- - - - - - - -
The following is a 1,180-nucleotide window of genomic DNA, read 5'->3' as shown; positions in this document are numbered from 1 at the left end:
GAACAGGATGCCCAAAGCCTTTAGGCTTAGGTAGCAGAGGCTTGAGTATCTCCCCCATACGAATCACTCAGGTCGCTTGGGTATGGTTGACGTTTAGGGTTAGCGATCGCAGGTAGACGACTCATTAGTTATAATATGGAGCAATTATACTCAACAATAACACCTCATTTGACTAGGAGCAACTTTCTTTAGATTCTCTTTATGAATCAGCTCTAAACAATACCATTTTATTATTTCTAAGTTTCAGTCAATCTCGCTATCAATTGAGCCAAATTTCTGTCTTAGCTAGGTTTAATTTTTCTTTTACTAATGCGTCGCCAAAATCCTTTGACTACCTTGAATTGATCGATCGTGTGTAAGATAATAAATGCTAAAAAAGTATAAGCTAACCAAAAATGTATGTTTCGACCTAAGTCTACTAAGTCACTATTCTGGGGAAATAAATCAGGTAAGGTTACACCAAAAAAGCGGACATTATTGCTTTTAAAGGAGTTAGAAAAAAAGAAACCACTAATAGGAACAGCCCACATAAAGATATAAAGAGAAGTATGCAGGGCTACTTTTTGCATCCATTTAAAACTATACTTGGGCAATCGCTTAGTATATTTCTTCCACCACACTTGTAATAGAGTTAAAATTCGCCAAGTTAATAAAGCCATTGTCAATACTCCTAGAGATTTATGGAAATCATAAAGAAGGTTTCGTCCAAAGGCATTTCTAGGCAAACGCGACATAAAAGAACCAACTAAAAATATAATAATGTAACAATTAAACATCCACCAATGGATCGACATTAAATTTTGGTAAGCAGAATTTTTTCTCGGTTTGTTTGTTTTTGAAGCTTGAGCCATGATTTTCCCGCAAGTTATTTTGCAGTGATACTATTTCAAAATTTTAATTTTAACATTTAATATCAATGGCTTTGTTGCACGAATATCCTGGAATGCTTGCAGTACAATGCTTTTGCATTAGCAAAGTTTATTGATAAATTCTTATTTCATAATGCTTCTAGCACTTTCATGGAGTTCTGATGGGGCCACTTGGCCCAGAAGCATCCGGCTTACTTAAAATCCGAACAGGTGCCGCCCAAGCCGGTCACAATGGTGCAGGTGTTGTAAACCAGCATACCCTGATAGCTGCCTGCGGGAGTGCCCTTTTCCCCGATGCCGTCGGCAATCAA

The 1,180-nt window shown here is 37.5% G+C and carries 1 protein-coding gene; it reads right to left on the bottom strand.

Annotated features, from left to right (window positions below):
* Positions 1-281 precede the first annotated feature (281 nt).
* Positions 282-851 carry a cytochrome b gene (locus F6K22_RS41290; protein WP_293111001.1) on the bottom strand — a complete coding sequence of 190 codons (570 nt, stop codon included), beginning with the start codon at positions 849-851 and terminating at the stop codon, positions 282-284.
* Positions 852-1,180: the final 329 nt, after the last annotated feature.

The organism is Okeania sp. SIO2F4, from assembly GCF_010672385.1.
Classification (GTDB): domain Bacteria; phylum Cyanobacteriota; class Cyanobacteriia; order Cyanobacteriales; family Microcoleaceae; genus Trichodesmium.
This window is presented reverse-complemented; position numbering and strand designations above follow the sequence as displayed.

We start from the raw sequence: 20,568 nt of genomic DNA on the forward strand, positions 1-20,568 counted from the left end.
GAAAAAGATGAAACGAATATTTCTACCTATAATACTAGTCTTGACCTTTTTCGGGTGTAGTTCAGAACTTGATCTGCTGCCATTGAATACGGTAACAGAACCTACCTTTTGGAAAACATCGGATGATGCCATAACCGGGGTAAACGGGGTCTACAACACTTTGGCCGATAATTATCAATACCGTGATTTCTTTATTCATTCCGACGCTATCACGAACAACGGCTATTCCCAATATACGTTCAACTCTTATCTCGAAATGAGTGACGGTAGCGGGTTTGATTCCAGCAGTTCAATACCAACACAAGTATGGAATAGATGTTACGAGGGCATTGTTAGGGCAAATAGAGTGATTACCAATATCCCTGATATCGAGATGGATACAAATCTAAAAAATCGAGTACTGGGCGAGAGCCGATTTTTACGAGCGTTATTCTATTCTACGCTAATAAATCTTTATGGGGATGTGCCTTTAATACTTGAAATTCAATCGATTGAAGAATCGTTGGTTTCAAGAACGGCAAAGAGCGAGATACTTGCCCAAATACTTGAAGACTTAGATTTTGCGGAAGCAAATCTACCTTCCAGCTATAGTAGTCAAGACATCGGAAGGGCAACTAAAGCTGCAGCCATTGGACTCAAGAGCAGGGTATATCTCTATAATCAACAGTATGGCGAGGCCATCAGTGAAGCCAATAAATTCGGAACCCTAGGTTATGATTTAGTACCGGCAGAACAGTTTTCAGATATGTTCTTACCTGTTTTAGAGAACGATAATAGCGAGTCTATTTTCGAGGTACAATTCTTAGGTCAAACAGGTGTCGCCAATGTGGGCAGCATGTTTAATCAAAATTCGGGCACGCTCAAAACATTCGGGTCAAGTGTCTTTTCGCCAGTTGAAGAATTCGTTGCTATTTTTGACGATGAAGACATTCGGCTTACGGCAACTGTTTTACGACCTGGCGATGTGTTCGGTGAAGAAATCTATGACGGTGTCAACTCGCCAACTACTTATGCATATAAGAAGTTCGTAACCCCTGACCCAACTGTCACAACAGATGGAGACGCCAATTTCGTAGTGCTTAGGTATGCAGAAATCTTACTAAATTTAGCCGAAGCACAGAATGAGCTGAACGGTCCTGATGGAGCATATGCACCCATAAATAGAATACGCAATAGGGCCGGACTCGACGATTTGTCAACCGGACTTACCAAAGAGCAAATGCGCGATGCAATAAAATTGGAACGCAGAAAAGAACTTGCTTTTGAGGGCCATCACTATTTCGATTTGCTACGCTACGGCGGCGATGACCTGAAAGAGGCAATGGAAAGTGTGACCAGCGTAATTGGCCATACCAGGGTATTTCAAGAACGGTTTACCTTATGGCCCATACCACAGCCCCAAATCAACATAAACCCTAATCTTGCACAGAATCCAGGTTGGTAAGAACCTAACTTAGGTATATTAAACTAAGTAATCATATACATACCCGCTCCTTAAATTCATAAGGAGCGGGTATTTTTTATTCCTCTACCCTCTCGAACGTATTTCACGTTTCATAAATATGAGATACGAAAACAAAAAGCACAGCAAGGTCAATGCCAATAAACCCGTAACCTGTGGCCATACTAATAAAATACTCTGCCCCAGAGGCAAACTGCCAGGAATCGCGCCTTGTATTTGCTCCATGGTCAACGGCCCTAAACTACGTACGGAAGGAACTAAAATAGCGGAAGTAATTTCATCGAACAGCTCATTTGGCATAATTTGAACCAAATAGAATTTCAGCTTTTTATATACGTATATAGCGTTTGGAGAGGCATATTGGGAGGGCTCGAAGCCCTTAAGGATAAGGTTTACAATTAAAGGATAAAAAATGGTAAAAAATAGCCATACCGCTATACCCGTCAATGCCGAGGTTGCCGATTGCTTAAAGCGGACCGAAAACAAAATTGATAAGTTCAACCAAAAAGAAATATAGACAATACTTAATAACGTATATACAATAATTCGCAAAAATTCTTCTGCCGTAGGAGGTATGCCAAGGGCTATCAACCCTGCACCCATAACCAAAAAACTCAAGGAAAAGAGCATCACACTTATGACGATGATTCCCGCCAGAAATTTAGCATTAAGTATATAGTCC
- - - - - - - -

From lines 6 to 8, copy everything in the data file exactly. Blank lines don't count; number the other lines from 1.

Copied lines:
* Positions 282-851 carry a cytochrome b gene (locus F6K22_RS41290; protein WP_293111001.1) on the bottom strand — a complete coding sequence of 190 codons (570 nt, stop codon included), beginning with the start codon at positions 849-851 and terminating at the stop codon, positions 282-284.
* Positions 852-1,180: the final 329 nt, after the last annotated feature.

The organism is Okeania sp. SIO2F4, from assembly GCF_010672385.1.